Labyrinth, vestibule, hallway: there are myriad terms by which to reference a building’s entranceway, and such an array only serves to highlight how distinctly underrated they are. In Italy, they are known as ingressi – an elegant term which mirrors the majesty of Milan’s many exquisite hallways – and they are also the subject of new coffee table book, Karl Kolbitz’ Entryways of Milan, published by Taschen, which launches this month. Goethe once wrote, “Every beginning is cheerful; the threshold is the place of expectation,” and it’s this approach to a hallway as a discreetly powerful and potent space that occupies the book’s approach.
Since the 1500s, Milan has been dubbed the ‘ugly city’ – its 20th century foray into industrialism only furthered the city’s functionalist sensibility towards design. Austere though the metropolis’ exteriors may have been – Milan lacked the ornate, stuccoed decoration of Rome, Naples or Florence – its interiors were indeed resplendent. By the 1950s, Modernism had upgraded Milan’s aristocratic residences, inciting descriptions like ‘paradises on earth,’ or ‘Città Meneghina’ in Italian. Gio Ponti wall sconces, Botticino limestone staircases and Umberto Riva pendant lamps fill these inviting images of hallways and will serve as endless interiors inspiration on this Monday morning. If the emerald, ochre and oxblood tones of Italian Modernism don’t stir you, and the ocean-deep blue of these marble corridors doesn’t set you mentally redecorating your dream home, then there’s just no hope.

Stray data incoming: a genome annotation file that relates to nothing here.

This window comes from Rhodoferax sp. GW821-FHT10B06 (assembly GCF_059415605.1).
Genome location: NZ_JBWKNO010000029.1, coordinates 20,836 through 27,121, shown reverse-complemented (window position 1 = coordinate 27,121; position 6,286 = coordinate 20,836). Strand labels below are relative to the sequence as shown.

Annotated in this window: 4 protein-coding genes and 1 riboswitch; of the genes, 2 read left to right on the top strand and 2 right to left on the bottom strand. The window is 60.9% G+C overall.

Entryways of Milan will be available from April 10, 2017, published by Taschen.